What you should know about the new EU General Data Protection Regulation (GDPR)
On , Internet users around the world suddenly began seeing notices about new privacy protections at popular websites. A European Union law regulating the collection and use of our personal data went into effect and, because the Internet is global, everyone is involved in the effort.
This spring, many of our writers and authors asked us about emails they saw about this new General Data Protection Regulation—often simply described by its initials GDPR. Anyone operating a website with a connection to European readers had to comply. But, those introductory emails seemed more like a bureaucratic blur than important news.
So, here is a quick introduction to what you need to know.
We believe that all of our writers should welcome the GDPR
That’s especially important if you are among our authors who maintain a personal website that collects information from your readers.
Here at Front Edge Publishing, we looked into this new mandate right away. We sell our books all around the world, including in Europe. Plus, our related online magazine, www.ReadTheSpirit.com, regularly attracts readers from the UK, Germany, Italy, Scandinavia and other parts of Europe as well.
Plain and Clear Language
What’s not to like about a law that in a half dozen places stresses that media companies should communicate with people in
plain and clear language? One of the core values Front Edge Publishing shares with our writers is
transparency. We clearly state this in our 10 Principles of Publishing, which we include on our
About Us page.
Here’s just one passage from the new law in English:
The principle of transparency requires that any information and communication relating to the processing of those personal data be easily accessible and easy to understand, and that clear and plain language be used.
That’s why this information is coming to you as a column posted publicly on our website. We’re not sending this information to you as a mind-numbing disclaimer packed with small-print legal jargon. We celebrate clarity.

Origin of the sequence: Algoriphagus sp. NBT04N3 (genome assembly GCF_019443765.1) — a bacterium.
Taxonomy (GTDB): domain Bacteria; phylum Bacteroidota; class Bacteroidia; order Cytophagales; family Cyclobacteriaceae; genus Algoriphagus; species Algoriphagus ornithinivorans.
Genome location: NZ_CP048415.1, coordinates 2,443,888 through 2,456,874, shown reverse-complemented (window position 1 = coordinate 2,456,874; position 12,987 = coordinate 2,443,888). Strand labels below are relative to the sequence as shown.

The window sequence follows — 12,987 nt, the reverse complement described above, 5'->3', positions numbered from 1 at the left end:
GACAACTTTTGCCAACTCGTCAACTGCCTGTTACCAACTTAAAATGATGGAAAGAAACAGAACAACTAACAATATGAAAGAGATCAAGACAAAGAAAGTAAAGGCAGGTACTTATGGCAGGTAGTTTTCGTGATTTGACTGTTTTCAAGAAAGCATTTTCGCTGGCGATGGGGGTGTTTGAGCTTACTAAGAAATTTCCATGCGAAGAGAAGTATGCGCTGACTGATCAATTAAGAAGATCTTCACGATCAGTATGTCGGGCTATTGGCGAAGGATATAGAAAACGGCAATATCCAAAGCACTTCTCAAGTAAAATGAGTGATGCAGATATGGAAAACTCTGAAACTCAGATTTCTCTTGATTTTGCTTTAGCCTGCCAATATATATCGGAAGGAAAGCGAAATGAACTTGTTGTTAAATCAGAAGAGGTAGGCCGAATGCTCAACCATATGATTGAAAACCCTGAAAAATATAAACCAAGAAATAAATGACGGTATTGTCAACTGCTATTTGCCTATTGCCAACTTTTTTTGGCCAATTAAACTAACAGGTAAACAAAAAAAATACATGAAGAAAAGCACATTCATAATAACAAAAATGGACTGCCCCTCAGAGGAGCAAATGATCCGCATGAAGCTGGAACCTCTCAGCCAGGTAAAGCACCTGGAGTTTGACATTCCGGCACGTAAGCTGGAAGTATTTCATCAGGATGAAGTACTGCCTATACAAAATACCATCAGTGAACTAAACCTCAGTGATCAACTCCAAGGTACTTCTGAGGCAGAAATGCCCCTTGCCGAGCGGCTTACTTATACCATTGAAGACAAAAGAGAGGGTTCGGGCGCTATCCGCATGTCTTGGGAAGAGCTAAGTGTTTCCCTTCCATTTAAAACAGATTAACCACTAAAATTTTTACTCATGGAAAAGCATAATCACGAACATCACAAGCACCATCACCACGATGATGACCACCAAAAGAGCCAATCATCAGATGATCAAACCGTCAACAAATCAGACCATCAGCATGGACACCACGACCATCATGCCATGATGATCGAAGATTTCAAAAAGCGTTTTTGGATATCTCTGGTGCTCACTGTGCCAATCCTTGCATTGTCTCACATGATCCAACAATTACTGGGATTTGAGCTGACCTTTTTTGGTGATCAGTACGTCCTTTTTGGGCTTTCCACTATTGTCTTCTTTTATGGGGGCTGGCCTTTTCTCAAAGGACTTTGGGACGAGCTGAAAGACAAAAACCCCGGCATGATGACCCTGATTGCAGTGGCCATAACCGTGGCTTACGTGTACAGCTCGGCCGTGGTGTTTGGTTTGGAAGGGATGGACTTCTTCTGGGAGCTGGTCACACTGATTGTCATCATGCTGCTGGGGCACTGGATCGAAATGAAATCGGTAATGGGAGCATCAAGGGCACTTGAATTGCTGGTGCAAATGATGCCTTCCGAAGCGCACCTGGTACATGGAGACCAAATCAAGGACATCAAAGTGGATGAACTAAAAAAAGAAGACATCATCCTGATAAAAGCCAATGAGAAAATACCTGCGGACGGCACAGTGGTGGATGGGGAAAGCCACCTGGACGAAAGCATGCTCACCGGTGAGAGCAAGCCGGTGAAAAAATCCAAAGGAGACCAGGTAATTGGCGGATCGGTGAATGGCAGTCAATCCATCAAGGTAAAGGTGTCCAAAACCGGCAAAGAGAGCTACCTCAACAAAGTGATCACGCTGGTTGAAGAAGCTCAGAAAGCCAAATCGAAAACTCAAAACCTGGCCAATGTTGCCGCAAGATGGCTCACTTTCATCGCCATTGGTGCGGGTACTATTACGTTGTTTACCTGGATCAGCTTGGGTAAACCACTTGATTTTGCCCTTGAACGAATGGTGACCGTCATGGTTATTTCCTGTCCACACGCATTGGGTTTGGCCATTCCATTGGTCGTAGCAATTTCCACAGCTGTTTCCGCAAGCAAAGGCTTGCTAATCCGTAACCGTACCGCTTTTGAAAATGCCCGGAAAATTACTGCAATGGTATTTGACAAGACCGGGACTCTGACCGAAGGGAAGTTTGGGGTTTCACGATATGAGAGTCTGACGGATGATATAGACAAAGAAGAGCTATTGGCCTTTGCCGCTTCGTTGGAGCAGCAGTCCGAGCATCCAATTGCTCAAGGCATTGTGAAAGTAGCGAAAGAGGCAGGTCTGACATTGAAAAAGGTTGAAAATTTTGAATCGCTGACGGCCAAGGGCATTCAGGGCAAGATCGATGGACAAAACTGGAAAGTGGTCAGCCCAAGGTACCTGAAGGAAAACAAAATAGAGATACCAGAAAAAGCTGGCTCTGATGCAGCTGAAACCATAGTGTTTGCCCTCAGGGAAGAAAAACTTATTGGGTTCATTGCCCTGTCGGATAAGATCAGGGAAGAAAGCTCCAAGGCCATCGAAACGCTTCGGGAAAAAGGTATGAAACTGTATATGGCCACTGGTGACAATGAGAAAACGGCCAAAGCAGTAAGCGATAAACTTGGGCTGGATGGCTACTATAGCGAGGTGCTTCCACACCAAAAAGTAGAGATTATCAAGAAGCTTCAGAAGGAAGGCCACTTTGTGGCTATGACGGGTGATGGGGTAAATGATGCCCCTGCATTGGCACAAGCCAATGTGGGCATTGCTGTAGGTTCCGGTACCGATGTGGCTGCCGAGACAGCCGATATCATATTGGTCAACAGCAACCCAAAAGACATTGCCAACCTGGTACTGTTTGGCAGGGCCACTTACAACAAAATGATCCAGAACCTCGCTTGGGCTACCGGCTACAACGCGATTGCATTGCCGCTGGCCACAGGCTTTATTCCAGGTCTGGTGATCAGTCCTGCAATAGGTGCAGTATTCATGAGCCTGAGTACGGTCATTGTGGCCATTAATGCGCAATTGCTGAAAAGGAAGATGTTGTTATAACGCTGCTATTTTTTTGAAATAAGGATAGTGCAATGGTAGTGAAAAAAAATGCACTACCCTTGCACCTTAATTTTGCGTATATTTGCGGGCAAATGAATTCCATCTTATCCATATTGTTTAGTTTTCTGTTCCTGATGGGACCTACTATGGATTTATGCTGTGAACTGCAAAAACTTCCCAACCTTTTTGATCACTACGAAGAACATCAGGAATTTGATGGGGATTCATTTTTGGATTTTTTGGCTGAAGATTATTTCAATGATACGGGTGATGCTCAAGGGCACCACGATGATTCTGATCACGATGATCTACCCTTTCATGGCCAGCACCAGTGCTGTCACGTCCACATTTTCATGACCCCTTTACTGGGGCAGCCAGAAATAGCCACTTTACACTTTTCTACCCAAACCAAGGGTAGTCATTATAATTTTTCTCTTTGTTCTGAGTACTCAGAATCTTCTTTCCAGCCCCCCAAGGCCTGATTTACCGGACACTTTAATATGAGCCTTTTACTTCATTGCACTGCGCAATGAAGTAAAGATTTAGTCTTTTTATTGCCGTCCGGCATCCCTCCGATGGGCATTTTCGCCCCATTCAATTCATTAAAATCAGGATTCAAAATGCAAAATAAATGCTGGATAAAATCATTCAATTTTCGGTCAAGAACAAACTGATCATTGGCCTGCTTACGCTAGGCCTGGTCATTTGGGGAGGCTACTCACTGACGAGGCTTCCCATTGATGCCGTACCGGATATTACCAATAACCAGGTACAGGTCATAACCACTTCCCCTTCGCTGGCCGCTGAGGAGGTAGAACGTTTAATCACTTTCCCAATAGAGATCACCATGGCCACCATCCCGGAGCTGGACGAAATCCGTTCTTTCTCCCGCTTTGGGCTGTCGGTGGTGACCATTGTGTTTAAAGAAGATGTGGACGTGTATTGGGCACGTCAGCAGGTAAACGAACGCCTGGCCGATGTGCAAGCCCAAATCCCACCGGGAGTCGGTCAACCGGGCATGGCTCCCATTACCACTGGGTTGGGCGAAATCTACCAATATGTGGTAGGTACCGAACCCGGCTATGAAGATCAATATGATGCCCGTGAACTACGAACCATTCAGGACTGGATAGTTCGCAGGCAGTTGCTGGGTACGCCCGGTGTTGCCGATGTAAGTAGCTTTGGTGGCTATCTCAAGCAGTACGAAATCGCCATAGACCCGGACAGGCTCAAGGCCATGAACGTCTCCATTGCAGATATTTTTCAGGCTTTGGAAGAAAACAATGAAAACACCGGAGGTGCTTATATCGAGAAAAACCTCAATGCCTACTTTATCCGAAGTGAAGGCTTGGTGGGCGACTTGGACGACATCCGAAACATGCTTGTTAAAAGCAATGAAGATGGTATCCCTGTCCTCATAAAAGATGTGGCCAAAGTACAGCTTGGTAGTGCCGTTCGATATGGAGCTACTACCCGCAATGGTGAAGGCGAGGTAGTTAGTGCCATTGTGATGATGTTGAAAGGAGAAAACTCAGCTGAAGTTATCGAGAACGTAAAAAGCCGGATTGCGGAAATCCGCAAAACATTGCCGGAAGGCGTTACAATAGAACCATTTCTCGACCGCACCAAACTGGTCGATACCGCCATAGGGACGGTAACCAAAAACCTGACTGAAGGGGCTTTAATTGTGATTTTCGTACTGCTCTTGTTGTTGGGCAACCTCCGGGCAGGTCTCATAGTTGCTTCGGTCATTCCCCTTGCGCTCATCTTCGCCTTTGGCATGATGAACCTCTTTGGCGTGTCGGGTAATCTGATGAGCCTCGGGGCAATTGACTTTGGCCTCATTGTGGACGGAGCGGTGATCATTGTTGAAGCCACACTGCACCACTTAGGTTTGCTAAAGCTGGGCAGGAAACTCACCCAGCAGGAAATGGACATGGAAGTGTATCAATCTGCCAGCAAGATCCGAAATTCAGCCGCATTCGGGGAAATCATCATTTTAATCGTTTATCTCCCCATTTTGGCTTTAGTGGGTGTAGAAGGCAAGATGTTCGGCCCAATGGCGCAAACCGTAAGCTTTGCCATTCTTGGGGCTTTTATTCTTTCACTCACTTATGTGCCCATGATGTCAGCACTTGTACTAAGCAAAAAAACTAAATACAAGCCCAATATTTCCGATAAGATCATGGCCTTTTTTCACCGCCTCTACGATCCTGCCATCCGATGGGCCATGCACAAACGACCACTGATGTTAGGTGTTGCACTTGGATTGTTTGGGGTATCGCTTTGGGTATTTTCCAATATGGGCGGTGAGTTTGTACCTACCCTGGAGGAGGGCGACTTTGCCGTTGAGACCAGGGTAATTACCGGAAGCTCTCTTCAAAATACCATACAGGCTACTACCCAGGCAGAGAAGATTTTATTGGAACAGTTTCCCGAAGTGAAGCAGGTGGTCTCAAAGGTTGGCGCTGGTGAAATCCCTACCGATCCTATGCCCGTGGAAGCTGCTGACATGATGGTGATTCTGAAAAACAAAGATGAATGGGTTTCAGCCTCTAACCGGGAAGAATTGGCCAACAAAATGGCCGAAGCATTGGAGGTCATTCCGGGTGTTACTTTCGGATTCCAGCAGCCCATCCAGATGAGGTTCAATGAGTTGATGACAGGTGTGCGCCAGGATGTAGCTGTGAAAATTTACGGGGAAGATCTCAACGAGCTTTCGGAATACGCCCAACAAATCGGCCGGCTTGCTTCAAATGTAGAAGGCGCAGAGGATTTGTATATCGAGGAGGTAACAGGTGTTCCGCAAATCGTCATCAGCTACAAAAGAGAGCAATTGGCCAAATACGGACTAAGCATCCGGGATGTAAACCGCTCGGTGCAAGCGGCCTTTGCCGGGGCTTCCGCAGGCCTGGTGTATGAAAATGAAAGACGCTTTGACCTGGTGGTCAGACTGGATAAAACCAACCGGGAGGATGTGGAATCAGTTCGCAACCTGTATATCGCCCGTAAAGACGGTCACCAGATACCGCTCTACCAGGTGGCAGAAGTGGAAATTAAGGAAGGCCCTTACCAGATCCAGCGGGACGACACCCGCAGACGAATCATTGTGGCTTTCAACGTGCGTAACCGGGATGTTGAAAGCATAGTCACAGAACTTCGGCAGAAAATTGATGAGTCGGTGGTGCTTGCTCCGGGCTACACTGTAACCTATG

What We Collect—and What We Do with It
The first major goal of this new law is to let visitors to our website know what information we collect about them. Major media companies use a host of sophisticated cookies and other tracking software to mine data on web users. Here at our much simpler Front Edge Publishing website, we collect personal information in three basic categories:
- Our core contributors
- We ask our colleagues to send comments, quotes and endorsements to us that we can share with the world to tell our collective story. When we exchange correspondence with our colleagues about the work that we do—we never share that contact information with third parties.
- Our authors
- Of course, we have a lot of information about our authors. We represent them as a publishing house. Once again, all of this information is collected in a voluntary and transparent way and used to promote our work with our authors.
- Our opt-in email connections
- We use best practices in maintaining all of our email contacts for newsletters, FEP tutorials or other correspondence. Our newsletter systems already are GDPR compliant so that those automated emails always arrive with an option to un-subscribe.
Your Right of Access
The GDPR talks a lot about our right to access personal information saved by websites. In fact, here at Front Edge Publishing, we welcome inquiries from our friends and colleagues about what information we have stored. Perhaps you would like to update your contact information or share some news with us about your most recent projects. That will allow us to serve you better as opportunities and events arise that may interest you.
As the GDPR says, it’s your right to access information about you.
In our view—we welcome such inquiries.
Right to Erasure
Finally, the GDPR stresses that people should be able to request an erasure of the information a website has saved about them. And, of course, we fully support that concept. We are ready to work with you on these matters, should they arise.